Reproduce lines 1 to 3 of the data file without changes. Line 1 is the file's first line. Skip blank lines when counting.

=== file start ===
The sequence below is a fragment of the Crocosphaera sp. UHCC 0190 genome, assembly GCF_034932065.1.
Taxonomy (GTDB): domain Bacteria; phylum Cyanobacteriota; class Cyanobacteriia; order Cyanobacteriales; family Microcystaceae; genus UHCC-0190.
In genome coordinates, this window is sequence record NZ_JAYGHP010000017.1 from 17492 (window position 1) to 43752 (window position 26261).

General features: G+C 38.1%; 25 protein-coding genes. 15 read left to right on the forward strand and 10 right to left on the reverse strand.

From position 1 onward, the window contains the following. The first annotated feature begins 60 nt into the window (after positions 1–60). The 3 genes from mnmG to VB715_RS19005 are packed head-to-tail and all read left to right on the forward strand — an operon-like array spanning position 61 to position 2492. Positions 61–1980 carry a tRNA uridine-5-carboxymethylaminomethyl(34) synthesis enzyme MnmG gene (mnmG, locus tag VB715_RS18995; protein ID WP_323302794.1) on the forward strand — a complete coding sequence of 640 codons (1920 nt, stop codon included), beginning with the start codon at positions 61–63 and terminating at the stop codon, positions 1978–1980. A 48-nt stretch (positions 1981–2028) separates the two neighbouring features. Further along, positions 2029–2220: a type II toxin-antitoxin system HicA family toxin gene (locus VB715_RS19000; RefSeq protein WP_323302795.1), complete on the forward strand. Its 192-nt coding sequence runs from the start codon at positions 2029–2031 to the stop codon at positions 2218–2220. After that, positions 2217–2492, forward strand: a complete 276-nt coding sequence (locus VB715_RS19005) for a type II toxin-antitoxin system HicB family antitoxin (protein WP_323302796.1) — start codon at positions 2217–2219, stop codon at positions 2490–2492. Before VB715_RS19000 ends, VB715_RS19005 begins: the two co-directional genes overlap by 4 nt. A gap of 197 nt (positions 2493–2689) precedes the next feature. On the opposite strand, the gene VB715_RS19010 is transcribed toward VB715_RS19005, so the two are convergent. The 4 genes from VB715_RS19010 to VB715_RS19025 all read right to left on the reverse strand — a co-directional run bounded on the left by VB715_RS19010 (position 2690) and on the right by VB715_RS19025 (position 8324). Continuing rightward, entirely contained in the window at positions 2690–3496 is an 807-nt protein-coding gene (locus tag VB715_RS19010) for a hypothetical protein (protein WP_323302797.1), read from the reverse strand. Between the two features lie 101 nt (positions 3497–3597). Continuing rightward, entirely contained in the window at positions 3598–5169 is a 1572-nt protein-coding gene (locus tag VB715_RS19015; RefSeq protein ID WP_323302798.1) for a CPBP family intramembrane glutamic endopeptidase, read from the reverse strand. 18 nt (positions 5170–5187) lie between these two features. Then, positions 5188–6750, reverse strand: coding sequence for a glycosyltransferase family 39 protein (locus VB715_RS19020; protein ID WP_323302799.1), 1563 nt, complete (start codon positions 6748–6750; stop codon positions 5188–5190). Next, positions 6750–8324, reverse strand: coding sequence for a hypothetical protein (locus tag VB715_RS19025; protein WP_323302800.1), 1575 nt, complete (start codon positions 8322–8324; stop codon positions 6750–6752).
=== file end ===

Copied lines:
The sequence below is a fragment of the Crocosphaera sp. UHCC 0190 genome, assembly GCF_034932065.1.
Taxonomy (GTDB): domain Bacteria; phylum Cyanobacteriota; class Cyanobacteriia; order Cyanobacteriales; family Microcystaceae; genus UHCC-0190.
In genome coordinates, this window is sequence record NZ_JAYGHP010000017.1 from 17492 (window position 1) to 43752 (window position 26261).